So. I finished it Tuesday or so and handed it off to , and I’ve been rolling it around in my head ever since.
I’m moving toward being able to say that I liked it. When I finished it, I’m not sure I could’ve said that — partly because of the ending and partly because of some deeply unsatisfying bits and pieces. I think some of my sadness from this book comes from the fact that my favorite part of OOTP was when Dumbledore finally showed his powers — the duel with Voldemort at the end was close to being my favorite Dumbledore scene in any of the books. Just walking around, casual and chatting and calm, battling evil… it was the scene that established, yet again, that Dumbledore’s just So Freaking Cool and So Freaking Powerful. So this book took aim at that established power from basically the get-go, and that was what, I think, seemed most ominous to me from the very start.
* The big controversy, of course, is Snape. Was he evil? Was he good but had to kill Dumbledore because of his vow? Was he a little bit of both? Obviously the last few chapters were meant to raise more questions than they answered. There’s evidence both ways — the most compelling for Snape being evil is that he killed Dumbledore; the most compelling for him being good is that he didn’t kill Harry, nor (and this is more convincing to me) did he let Harry cast any Unforgiveable curses. I think what bothers me most in the whole Snape affair is that the reason that Harry offers (via Dumbledore) for Dumbledore’s trust in Snape. What I understood was that Harry believes that Dumbledore trusted Snape because he believed that Snape was trying to make up for having told Voldemort about the prophecy and, therefore, for having put into motion James and Lily Potter’s deaths. The more I think about it, the more I am convinced that the explanation for this is going to be that Snape not only owed a life debt to James (oo, ah, saved him from a werewolf) but that Snape had a thing for Lily. That would be close to satisfying — and would tie in with Dumbledore’s belief that love is the most powerful thing in the world. But really, whatever explanation is offered in Book 7 — and I think the hope of an explanation may be THE reason, right now, that I have any excitement for the next book — it’s going to be difficult to take, because someone is going to end up being very wrong about Snape.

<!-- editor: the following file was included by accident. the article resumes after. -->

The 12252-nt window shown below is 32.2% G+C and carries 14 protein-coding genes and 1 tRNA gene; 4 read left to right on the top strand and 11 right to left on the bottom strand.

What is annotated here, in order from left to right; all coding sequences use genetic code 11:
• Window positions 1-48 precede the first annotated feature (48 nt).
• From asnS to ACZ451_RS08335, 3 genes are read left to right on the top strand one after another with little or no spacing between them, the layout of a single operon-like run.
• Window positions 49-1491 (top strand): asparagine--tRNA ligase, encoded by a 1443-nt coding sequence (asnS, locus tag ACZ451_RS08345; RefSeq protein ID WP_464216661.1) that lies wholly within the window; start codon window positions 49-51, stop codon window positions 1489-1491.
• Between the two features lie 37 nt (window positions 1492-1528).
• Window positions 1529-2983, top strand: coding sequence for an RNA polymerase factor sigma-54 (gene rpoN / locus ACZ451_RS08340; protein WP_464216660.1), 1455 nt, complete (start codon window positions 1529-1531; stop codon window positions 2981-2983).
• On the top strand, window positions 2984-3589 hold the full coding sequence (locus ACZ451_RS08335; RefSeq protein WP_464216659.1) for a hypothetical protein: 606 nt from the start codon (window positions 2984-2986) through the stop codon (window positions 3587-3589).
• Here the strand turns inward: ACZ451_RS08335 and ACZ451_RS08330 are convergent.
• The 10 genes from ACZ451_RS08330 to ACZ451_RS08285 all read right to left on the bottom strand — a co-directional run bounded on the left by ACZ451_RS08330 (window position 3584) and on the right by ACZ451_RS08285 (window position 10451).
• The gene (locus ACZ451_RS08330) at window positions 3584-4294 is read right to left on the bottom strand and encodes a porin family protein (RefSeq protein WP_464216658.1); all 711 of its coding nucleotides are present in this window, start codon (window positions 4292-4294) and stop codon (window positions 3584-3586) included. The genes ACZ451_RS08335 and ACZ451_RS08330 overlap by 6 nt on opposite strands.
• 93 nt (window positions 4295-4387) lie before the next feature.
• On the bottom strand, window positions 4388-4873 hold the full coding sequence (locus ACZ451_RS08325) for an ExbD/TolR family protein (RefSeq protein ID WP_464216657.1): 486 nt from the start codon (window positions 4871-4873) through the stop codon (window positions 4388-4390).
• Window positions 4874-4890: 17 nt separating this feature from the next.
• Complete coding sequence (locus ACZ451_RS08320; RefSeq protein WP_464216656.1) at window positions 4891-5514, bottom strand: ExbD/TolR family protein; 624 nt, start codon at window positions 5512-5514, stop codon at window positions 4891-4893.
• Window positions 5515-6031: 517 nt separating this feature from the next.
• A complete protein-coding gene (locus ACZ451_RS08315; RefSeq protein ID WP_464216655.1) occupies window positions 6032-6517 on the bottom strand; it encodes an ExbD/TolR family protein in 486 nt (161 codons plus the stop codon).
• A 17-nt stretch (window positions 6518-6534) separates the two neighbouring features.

* I think my favorite descriptions in the book actually come from something that I’ve seen other people being unhappy about: the pairing off of Harry and Ginny. I like the “monster in his chest” that has the various reactions to Ginny throughout the book. Come on, this has been telegraphed since at least book 4, and Ginny was so much cooler in book 5 that there had to be some new, big role coming for her in 6. The end, though, when he pulls the “I can’t be with you” stuff… eh. Over-the-top, a bit. Then again, it was probably also necessary.
* I like the other pairings, too. Lupin/Tonks was a little odd, and I certainly didn’t catch on to it until that hospital scene, but now it makes more sense and it’s kind of cute. Lupin is still probably my favorite side-character.
* There were a few moments where people acted in ways that I didn’t understand — for instance, Dumbledore’s extreme harshness with Harry over the memory from Slughorn, despite the fact that Dumbledore seemed to already know what it would reveal. It was the number of horcuxes that was new and important, I suppose, but… usually there’s a later explanation for Dumbledore’s sternness, and I felt like it was lacking here. Then again, I suppose the man was under some tremendous strain.
* Omens for Book 7: Not being set at Hogwarts will certainly be a risk. I’m a little afraid that they’re going to turn into Seeking Horcruxes Private Detectives in book 7; I’d be willing to bet Dumbledore’s good hand that they’ll end up using someplace cool — probably Grimmauld place — as a home-away-from-Hogwarts type headquarters, IF it works out at all. I can’t see the Weasleys or Hermione’s parents easily letting their kids not go back to school…
And on and on. I have nothing too exciting or new to say about the book yet. I need to think on it more. This one, though, I will read again (actually, I look forward to getting it in audio book format and listening to it. Jim Dale was the voice in my head as I read).